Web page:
Blood Flow Restriction Training Can Improve Peak Torque Strength in Chronic Atrophic Postoperative Quadriceps and Hamstrings Muscles


      To report a prospective study of patients who underwent blood flow restriction training (BFRT) for marked quadriceps or hamstring muscle deficits after failure to respond to traditional rehabilitation after knee surgery.


      The BFRT protocol consisted of 4 low resistance exercises (30% of 1 repetition maximum): leg press, knee extension, mini-squats, and hamstring curls with 60% to 80% limb arterial occlusion pressure. Knee peak isometric muscle torque (60° flexion) was measured on an isokinetic dynamometer.


      Twenty-seven patients (18 females, 9 males; mean age, 40.1 years) with severe quadriceps and/or hamstrings deficits were enrolled from April 2017 to January 2020. They had undergone a mean of 5.3 ± 3.5 months of outpatient therapy and 22 ± 10 supervised therapy visits and did not respond to traditional rehabilitation. Prior surgery included anterior cruciate ligament reconstruction, partial or total knee replacements, meniscus repairs, and others. All patients completed 9 BFRT sessions, and 14 patients completed 18 sessions. The mean quadriceps and hamstrings torque deficits before BFRT were 43% ± 16% and 38% ± 14%, respectively. After 9 BFRT sessions, statistically significant improvements were found in muscle peak torque deficits for the quadriceps (P = .003) and hamstring (P = .02), with continued improvements after 18 sessions (P = .004 and P = .002, respectively). After 18 BFRT sessions, the peak quadriceps and hamstring peak torques increased > 20% in 86% and 76% of the patients, respectively. The failure rate of achieving this improvement in peak quadriceps and hamstring torque after 18 BFRT sessions was 14% and 24%, respectively.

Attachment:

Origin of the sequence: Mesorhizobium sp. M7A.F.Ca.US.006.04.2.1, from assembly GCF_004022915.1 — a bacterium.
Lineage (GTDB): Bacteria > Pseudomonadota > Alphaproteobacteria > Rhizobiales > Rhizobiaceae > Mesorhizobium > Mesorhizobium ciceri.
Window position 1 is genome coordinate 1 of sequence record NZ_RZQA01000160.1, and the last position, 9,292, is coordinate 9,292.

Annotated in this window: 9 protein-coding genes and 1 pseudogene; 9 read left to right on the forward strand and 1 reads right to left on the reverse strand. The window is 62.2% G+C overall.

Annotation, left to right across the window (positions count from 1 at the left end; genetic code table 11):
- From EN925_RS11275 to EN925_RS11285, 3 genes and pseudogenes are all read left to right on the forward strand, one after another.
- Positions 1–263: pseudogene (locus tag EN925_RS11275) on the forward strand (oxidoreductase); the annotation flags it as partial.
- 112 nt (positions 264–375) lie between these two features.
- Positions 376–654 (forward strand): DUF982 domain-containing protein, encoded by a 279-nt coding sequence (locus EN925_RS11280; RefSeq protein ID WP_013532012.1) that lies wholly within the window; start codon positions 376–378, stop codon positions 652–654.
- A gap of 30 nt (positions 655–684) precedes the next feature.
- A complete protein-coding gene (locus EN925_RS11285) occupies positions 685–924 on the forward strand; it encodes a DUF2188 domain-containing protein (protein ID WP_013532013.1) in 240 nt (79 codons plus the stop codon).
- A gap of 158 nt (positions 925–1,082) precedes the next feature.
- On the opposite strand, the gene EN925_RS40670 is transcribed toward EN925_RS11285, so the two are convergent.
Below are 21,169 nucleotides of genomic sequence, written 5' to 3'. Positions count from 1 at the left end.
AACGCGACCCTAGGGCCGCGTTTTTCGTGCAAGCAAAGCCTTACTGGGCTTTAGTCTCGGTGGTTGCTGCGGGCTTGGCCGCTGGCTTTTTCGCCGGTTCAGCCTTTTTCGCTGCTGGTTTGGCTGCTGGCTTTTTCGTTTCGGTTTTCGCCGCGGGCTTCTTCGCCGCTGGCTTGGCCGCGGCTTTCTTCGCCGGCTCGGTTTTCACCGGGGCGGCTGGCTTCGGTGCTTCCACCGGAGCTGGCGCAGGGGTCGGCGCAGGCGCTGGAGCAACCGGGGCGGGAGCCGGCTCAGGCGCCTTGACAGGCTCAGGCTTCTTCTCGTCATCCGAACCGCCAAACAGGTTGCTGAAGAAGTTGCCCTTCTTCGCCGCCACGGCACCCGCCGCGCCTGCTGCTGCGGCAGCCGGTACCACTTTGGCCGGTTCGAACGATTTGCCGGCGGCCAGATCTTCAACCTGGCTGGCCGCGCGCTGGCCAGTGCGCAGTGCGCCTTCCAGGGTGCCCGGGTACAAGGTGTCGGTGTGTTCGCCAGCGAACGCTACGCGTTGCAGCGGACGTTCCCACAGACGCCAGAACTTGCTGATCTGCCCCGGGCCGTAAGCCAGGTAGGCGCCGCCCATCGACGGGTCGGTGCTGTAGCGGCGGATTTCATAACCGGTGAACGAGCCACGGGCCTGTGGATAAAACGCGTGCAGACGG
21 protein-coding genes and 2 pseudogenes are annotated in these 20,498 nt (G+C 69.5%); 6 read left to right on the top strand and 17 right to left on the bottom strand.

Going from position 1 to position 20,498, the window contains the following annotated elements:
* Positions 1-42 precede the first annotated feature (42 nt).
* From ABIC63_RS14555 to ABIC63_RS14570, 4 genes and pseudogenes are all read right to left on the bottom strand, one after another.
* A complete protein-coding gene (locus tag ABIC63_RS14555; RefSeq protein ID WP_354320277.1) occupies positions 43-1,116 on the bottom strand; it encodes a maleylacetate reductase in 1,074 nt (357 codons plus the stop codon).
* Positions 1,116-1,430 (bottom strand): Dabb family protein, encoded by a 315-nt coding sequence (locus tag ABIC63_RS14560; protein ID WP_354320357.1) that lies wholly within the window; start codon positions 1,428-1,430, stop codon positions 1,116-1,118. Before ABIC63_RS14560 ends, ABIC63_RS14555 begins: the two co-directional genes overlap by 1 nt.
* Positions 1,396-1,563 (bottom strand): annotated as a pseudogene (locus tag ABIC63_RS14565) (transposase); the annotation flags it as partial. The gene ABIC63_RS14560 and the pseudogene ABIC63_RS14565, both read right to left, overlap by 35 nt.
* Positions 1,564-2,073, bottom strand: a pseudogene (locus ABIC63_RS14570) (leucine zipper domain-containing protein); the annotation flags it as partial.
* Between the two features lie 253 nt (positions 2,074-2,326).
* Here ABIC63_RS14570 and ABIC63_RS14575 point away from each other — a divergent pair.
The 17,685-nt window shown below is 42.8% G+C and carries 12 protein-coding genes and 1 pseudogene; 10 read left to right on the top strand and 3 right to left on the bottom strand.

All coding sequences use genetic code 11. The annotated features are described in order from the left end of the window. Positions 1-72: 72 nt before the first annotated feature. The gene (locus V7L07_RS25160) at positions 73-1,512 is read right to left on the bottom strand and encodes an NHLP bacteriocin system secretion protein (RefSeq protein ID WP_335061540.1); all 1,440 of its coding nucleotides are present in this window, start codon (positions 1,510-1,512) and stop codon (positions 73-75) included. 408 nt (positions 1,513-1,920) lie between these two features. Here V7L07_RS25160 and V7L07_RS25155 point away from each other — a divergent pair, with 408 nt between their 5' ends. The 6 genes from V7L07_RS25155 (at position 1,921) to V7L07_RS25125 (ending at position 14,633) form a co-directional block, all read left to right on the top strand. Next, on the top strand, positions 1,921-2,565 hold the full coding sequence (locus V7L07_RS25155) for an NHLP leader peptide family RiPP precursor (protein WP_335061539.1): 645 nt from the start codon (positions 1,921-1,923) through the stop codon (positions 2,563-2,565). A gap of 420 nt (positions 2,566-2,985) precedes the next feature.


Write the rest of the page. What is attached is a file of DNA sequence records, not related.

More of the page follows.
BFRT produced statistically significant improvements in peak quadriceps and hamstring torque measurements after 9 and 18 sessions in a majority of patients with severe quadriceps and hamstring strength deficits that had failed to respond to many months of standard and monitored postoperative rehabilitation.

      Level of Evidence

      Level IV therapeutic case series.
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